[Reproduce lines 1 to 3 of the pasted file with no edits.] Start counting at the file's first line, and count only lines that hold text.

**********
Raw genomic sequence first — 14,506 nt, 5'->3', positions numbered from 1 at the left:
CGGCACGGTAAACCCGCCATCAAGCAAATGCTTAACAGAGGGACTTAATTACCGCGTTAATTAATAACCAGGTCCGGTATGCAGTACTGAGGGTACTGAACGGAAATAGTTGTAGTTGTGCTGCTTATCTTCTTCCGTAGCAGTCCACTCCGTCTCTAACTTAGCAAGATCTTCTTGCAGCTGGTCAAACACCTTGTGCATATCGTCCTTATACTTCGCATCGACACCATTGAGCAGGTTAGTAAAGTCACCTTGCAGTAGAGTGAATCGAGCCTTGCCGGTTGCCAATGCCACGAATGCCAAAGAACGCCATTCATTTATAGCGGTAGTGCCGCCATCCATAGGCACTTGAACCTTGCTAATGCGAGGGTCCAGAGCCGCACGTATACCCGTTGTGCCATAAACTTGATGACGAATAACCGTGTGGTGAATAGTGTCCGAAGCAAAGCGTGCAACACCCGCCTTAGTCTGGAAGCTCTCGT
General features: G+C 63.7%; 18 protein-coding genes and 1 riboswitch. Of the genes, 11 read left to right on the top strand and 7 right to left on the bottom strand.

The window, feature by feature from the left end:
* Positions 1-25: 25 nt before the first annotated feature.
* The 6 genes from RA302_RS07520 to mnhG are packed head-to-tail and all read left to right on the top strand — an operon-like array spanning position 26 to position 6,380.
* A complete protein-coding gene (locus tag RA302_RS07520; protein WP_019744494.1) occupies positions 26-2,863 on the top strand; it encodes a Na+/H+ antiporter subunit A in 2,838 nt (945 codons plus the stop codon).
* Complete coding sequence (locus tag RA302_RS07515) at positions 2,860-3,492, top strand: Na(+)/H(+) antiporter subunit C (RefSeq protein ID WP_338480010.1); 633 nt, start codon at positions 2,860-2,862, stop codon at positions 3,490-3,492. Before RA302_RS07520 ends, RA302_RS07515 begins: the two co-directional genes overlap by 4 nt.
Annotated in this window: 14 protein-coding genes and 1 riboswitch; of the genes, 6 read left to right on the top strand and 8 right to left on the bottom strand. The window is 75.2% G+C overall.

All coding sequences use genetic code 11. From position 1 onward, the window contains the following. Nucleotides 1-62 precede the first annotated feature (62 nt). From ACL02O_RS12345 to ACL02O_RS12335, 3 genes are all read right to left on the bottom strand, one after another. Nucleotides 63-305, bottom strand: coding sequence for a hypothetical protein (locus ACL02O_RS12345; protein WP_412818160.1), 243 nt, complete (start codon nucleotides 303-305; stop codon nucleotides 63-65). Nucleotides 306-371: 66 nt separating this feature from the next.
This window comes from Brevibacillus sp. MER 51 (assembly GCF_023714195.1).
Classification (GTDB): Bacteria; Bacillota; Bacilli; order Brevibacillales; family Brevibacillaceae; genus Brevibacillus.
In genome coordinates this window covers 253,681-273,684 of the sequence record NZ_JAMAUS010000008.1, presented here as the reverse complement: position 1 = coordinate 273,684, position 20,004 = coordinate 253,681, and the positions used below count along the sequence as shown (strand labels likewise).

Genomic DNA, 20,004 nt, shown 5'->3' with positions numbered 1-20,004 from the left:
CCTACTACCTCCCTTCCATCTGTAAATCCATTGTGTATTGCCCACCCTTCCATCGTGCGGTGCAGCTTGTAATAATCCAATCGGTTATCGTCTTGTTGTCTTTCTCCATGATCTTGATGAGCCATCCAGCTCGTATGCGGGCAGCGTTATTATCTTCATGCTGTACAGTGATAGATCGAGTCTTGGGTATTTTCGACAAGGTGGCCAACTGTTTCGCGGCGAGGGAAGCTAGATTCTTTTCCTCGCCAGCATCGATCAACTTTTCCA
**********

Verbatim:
Raw genomic sequence first — 14,506 nt, 5'->3', positions numbered from 1 at the left:
CGGCACGGTAAACCCGCCATCAAGCAAATGCTTAACAGAGGGACTTAATTACCGCGTTAATTAATAACCAGGTCCGGTATGCAGTACTGAGGGTACTGAACGGAAATAGTTGTAGTTGTGCTGCTTATCTTCTTCCGTAGCAGTCCACTCCGTCTCTAACTTAGCAAGATCTTCTTGCAGCTGGTCAAACACCTTGTGCATATCGTCCTTATACTTCGCATCGACACCATTGAGCAGGTTAGTAAAGTCACCTTGCAGTAGAGTGAATCGAGCCTTGCCGGTTGCCAATGCCACGAATGCCAAAGAACGCCATTCATTTATAGCGGTAGTGCCGCCATCCATAGGCACTTGAACCTTGCTAATGCGAGGGTCCAGAGCCGCACGTATACCCGTTGTGCCATAAACTTGATGACGAATAACCGTGTGGTGAATAGTGTCCGAAGCAAAGCGTGCAACACCCGCCTTAGTCTGGAAGCTCTCGT
General features: G+C 63.7%; 18 protein-coding genes and 1 riboswitch. Of the genes, 11 read left to right on the top strand and 7 right to left on the bottom strand.